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  1. The Real Ethical Problems with Strategic Fouling in Basketball.Lou Matz - forthcoming - Journal of the Philosophy of Sport:1-14.
    Commentators on strategic fouling have not focused on what is most ethically relevant. I contend that strategic fouling in basketball is unethical in all of its forms because it violates the essenc...
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  • Rules in Games and Sports: Why a Solution to the Problem of Penalties Leads to the Rejection of Formalism as a Useful Theory About the Nature of Sport.Sinclair A. MacRae - 2020 - Journal of the Philosophy of Sport 47 (1):49-62.
    ABSTRACTBernard Suits and other formalists endorse both the logical incompatibility thesis and the view that rule-breakings resulting in penalties can be a legitimate part of a game. This is what Fred D’Agostino calls ‘the problem of penalties’. In this paper, I reject both Suits’ and D’Agostino’s responses to the problem and argue instead that the solution is to abandon Suits’ view that the constitutive rules of all games are alike. Whereas the logical incompatibility thesis applies to games in which players’ (...)
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  • Rules in Games and Sports: Why a Solution to the Problem of Penalties Leads to the Rejection of Formalism as a Useful Theory About the Nature of Sport.Sinclair A. MacRae - 2019 - Journal of the Philosophy of Sport 47 (1):49-62.
    Bernard Suits and other formalists endorse both the logical incompatibility thesis and the view that rule-breakings resulting in penalties can be a legitimate part of a game. This is what Fred D’Ag...
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  • Suits on Strategic Fouling.Miroslav Imbrišević - 2019 - Sport, Ethics and Philosophy 13 (3-4):307-317.
    Given Bernard Suits’ stature in the philosophy of sport, his take on strategic fouling, surprisingly, hasn’t been given much attention in the literature. Rather than relying on a purely empirical or ‘ethos’ approach to justify the Strategic Foul he provides a mixed justification. Suits’ account combines a priori and a posteriori elements. He introduces a third kind of rule, which appears to be unlike rules of skill or constitutive rules, into his conceptual scheme. Suits claims that it is sometimes tactically (...)
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  • Strategic Fouls: A New Defense.Erin Flynn - 2017 - Journal of the Philosophy of Sport 44 (3):342-358.
    Among philosophers, the question about strategic fouls has been whether they are ethically justified in light of our best conception of sport. This paper proposes a different defense. I argue that many strategic fouls should be excused even if we regard them as unjustified. I first lay out a partial defense of the assumptions that playing to win cannot be subordinate to playing skillfully and that winning has value that cannot be accounted for in terms of the skill that produces (...)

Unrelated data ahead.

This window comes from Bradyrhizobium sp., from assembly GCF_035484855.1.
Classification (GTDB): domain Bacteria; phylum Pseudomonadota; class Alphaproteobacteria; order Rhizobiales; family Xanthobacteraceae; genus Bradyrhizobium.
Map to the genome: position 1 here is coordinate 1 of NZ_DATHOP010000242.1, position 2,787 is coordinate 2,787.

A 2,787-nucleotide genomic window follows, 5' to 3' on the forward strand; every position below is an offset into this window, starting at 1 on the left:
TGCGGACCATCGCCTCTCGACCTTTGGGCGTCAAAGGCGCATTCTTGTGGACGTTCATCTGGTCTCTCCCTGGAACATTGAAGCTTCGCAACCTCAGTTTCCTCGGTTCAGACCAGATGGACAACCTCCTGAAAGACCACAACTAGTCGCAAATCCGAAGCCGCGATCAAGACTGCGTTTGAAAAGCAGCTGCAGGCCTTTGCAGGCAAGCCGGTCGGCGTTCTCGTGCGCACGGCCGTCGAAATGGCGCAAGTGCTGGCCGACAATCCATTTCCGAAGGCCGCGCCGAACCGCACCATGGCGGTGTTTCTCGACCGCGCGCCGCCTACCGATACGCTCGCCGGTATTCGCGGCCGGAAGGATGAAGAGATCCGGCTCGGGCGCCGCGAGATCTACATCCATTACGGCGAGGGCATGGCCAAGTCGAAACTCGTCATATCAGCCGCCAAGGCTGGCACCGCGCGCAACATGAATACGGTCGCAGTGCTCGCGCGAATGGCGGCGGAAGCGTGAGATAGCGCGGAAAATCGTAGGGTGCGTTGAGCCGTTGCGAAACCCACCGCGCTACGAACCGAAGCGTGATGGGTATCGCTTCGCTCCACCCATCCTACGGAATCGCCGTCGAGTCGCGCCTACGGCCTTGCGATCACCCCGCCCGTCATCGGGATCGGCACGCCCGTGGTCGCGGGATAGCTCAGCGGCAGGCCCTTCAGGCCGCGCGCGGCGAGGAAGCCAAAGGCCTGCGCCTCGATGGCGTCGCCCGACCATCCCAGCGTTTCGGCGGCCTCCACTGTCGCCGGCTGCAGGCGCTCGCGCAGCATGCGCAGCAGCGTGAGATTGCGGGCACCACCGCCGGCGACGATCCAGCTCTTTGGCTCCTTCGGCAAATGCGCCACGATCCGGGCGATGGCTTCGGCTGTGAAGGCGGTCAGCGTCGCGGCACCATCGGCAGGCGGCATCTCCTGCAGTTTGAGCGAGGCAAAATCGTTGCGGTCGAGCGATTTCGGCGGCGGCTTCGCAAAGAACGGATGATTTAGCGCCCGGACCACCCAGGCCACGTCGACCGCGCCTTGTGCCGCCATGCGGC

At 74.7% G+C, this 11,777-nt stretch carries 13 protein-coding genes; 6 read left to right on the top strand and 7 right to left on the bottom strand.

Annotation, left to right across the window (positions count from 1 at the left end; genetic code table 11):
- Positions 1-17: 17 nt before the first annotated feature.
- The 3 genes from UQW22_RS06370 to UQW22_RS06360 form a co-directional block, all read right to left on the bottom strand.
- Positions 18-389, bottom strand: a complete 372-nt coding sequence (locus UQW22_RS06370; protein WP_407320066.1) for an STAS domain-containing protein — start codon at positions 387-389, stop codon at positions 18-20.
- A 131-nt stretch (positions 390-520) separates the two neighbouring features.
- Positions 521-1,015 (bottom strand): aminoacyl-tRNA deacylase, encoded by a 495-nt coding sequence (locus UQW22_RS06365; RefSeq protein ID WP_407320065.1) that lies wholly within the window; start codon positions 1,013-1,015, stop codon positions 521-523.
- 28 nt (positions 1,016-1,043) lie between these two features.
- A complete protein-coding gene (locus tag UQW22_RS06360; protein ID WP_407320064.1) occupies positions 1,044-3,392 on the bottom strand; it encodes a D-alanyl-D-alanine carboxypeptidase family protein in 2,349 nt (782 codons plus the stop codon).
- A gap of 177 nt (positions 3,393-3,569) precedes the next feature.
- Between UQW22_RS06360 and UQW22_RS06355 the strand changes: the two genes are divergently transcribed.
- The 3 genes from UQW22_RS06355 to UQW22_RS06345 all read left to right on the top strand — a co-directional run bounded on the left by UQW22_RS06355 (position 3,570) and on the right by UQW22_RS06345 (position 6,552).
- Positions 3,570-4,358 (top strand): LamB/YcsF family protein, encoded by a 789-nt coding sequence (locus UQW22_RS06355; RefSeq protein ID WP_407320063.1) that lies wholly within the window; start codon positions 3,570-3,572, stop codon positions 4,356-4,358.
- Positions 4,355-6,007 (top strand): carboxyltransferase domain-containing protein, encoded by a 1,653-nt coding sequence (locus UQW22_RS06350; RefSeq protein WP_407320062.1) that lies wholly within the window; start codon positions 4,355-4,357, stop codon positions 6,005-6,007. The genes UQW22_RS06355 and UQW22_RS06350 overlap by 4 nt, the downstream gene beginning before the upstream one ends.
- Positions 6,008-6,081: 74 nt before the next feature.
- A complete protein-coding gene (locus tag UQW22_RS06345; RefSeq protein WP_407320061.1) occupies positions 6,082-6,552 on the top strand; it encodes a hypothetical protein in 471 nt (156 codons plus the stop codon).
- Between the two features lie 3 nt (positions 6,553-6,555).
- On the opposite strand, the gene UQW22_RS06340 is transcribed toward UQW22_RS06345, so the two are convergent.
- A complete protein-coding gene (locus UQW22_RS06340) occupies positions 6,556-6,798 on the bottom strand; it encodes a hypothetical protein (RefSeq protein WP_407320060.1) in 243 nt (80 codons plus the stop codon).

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  • ‘A Vision of Paradise Lost’: Coaching as a Grasshopper Rather Than an Ant.Michael Burke - 2021 - Journal of the Philosophy of Sport 49 (1):52-67.
    The work of Bernard Suits continues to be discussed in the sports philosophy field, over forty years after the publication of his brilliant book, The Grasshopper: Games, Life, and Utopia. Much of t...
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  • The Strategic Foul and Contract Law: Efficient Breach in Sports?Miroslav Imbrisevic - 2018 - Fair Play 12:69-99.
    The debate about the Strategic Foul has been rumbling on for several decades and it has predominantly been fought on moral grounds. The defenders claim that the rules of a game must be supplemented by the ‘ethos’ of the game, by its conventions or informal rules. Critics of the Strategic Foul argue that to break the rules deliberately, in order to gain an advantage, is morally wrong, spoils the game, or is a form of cheating. Rather than entering the moral (...)
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  • Robert Simon and the Morality of Strategic Fouling.Miroslav Imbrisevic - 2019 - Synthesis Philosophica 34 (2):359-377.
    As sports have become more professional, winning has become more important. This emphasis on results, rather than sporting virtue and winning in style, probably explains the rising incidence of the Strategic Foul. Surprisingly, it has found some apologists among the philosophers of sport. The discussion of the Strategic Foul in the literature has produced subtle distinctions (e.g. Cesar Torres: constitutive skills versus restorative skills) as well as implausible distinctions (e.g. D’Agostino: ‘impermissible’ but ‘acceptable’ behaviour). In this paper I will review (...)
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